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Stanglover

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Stanglover last won the day on November 1

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    1971 Mustang Mach 1, M code, 4 speed.

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    SW Ontario
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    Canada

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    Male

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  1. Ah, that would be Flowmaster 40's I assume. Mine gave me a headache between 2500-3000, so now I have Flowmaster FX, some drone, no headache.
  2. ........... it's called a recording and huge freakin speakers in the back!!!
  3. Save it as jpg. Then you can post as a picture. You might have to rescan it to your computer and save as a jpg. depending on your system. My scanner gives me a choice, jpg or pfd.
  4. Kudo's to 71ProjectJunk. Good info there. Yes, before you pull that assist spring from under the dash, make sure of the clutch type, but I suspect diaphragm. As far as bushing in the link rods, do you have any machinist skills or able to ream out the holes to fit bronze oilite bushings? If you are, I highly suggest going that route as they will far outlast the plastic ones and give a far better feel. Go back to the pdf downloads I posted earlier. Below is the type of bushing I'm suggesting. These ones are the wrong size, but will give you an idea. The size you need is 3/8 x 1/2 x 1/2" (4 required I think) and 1 FL43-4, but no size listed on my receipt. These are Flanged Oilite bushings. For the life of me, I do NOT remember if I had to build up the steel around the bushing holes, I don't think so, but be warned that might be needed. Still worth it though. Oilite Bushing.pdf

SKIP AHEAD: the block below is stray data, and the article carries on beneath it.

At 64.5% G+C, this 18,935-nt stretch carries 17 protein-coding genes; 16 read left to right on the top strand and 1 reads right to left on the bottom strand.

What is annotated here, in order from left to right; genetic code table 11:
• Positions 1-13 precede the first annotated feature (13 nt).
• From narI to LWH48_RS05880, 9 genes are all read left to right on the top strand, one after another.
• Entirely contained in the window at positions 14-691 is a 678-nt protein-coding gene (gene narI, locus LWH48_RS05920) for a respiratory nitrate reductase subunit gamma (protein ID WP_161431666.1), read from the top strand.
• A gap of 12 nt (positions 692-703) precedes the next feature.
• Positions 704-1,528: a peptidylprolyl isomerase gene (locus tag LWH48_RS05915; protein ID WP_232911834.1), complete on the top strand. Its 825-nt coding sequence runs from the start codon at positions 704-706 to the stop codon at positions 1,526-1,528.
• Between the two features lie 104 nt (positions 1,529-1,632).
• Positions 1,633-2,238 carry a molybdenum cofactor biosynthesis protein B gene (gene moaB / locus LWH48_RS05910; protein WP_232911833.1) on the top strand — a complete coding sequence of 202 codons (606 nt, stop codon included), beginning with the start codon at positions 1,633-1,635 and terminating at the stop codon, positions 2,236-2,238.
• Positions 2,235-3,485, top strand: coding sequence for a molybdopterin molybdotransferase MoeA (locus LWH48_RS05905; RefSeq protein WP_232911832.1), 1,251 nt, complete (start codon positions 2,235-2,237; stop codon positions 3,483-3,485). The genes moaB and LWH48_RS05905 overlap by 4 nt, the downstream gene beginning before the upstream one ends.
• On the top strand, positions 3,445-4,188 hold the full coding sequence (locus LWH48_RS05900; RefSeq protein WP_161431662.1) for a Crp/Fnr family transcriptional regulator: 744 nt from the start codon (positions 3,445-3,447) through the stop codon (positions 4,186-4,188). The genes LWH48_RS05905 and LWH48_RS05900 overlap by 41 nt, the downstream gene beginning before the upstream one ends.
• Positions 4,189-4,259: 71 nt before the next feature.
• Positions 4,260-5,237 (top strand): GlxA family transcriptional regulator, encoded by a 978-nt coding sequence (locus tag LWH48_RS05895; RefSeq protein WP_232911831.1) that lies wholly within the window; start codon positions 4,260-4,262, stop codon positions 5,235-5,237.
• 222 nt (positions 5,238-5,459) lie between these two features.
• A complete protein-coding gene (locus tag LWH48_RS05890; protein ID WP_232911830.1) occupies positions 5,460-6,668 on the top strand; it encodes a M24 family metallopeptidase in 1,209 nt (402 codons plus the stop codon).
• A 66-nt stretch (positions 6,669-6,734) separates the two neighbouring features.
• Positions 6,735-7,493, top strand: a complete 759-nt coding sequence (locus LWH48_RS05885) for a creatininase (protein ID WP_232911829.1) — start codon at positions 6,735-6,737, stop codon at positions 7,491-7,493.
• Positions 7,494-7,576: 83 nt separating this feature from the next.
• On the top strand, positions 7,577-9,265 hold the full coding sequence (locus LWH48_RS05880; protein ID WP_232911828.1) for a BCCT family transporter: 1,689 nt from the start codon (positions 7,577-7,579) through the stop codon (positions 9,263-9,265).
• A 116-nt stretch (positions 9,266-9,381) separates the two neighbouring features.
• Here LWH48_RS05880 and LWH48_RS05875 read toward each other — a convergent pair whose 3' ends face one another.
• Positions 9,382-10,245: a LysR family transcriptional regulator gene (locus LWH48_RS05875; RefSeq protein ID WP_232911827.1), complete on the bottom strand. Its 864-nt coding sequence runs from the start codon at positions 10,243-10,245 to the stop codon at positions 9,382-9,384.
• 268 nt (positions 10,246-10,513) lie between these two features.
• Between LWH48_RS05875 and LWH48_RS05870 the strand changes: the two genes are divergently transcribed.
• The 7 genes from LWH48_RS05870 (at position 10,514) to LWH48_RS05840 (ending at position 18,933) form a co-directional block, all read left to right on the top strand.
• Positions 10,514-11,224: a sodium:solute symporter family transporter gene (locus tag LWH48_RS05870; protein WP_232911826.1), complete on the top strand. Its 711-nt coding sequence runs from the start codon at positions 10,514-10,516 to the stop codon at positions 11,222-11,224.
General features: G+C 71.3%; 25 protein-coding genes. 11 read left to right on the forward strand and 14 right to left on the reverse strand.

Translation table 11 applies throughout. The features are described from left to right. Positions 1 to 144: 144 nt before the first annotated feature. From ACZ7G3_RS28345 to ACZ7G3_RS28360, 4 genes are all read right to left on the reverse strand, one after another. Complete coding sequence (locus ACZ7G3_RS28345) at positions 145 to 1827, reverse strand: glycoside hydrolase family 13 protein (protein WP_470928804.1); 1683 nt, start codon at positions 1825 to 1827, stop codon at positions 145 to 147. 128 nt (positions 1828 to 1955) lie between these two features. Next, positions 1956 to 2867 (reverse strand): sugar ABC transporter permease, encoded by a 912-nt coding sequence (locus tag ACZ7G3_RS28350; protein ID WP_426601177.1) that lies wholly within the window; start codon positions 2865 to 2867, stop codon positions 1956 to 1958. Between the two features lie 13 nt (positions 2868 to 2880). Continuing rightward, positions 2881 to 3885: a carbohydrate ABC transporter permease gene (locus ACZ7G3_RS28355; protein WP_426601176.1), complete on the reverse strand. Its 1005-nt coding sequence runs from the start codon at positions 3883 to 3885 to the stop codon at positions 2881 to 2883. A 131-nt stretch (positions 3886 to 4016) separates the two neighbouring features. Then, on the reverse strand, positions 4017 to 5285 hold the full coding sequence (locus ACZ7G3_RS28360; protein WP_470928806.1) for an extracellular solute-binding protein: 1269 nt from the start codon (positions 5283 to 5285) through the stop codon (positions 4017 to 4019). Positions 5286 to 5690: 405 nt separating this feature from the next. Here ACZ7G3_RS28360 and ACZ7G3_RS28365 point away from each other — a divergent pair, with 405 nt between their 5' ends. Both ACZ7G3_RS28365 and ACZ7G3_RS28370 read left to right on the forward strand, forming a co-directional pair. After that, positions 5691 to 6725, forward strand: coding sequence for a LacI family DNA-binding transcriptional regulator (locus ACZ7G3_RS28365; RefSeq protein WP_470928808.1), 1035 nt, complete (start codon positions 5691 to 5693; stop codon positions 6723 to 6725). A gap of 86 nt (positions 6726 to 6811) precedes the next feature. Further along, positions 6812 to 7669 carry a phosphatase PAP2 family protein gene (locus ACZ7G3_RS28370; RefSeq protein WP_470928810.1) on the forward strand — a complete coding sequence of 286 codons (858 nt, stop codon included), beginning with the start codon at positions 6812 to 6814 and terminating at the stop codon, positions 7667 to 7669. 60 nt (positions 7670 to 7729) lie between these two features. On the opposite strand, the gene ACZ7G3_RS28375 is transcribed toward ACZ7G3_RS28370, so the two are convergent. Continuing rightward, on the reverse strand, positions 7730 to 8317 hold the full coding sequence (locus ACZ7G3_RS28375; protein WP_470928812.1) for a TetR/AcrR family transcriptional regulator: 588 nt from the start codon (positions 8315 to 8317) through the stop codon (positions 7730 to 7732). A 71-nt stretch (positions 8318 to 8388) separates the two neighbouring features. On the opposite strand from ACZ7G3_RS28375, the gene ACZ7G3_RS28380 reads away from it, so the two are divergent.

5. Oh boy indeed. Yep, that spring is in there!! The spring on the fork to push rod is definitely not correct either. I don't recall you saying exactly what clutch you have in the car. I'm assuming it's a diaphragm style, not the original long finger type. That's important to know. If you have the newer diaphragm clutch, that spring has to be removed and your problems will go away. However, correct set up is crucial as I'm sure you're aware. Unfortunately, these do not allow for perfect pedal height adjustment and get full travel. On mine, I have to have the pedal set as high as possible, but I still need full travel to the floor boards to ensure the clutch is fully disengaged to stop grinding the gears. It's a pity no-one has come up with a hydraulic clutch mechanism that is a direct replacement for the Z bar crappy set-up we have to use. I know there are aftermarket clutch replacement kits, both hydraulic and cable, but I don't think there is one to replace just the Z bar and linkages. That would be really nice to have! Good luck and let us know how it works out.
  6. I wish I'd know about that trick when I did mine. Actually imo, the absolute best way to do this is to remove the entire hanger bracket and take it out, replace the stupid plastic bushings on the clutch shaft with a bearing kit, Mustang Steve's or Scott Drake. While at it do the brake pedal shaft bushings as well. Yeah, it's lot of work that is best done during a restoration.
  7. Well, I couldn't resist now the cat is out of the bag so to speak. While I am a die-hard Mustang fan, I do like the Corvettes as well as many MoPar's and even some Chevy's of other sorts My best buddy is a die-hard Corvette fan, but that doesn't stop us going cruising together. He has two babies, a 75 convertible and his new 2021 C8.